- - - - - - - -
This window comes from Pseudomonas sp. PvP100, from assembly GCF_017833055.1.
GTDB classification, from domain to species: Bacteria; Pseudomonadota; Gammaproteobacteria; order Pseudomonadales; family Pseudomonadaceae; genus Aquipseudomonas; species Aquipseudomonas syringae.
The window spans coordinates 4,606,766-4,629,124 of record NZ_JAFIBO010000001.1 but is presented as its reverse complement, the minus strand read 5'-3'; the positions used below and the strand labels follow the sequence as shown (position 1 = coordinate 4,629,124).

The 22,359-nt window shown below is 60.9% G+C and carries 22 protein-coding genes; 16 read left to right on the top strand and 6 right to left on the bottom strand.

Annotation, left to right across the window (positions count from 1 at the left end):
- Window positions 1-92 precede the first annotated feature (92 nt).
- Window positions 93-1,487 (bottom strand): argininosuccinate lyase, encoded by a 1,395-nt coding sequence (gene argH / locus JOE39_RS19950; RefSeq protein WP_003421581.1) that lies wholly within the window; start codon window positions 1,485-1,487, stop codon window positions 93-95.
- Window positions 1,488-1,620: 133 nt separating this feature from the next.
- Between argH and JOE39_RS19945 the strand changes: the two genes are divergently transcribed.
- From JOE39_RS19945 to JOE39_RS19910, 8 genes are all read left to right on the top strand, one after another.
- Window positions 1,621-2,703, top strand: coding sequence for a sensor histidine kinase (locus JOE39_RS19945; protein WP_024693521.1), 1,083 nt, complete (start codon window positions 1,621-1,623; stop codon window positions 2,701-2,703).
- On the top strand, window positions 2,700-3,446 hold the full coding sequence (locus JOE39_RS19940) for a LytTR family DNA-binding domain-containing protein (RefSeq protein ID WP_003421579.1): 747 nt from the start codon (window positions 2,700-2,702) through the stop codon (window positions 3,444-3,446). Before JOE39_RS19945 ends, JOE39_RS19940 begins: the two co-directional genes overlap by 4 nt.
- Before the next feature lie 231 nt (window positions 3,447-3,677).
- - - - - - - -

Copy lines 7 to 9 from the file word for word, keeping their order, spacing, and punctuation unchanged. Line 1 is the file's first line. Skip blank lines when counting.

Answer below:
- Window positions 93-1,487 (bottom strand): argininosuccinate lyase, encoded by a 1,395-nt coding sequence (gene argH / locus JOE39_RS19950; RefSeq protein WP_003421581.1) that lies wholly within the window; start codon window positions 1,485-1,487, stop codon window positions 93-95.
- Window positions 1,488-1,620: 133 nt separating this feature from the next.
- Between argH and JOE39_RS19945 the strand changes: the two genes are divergently transcribed.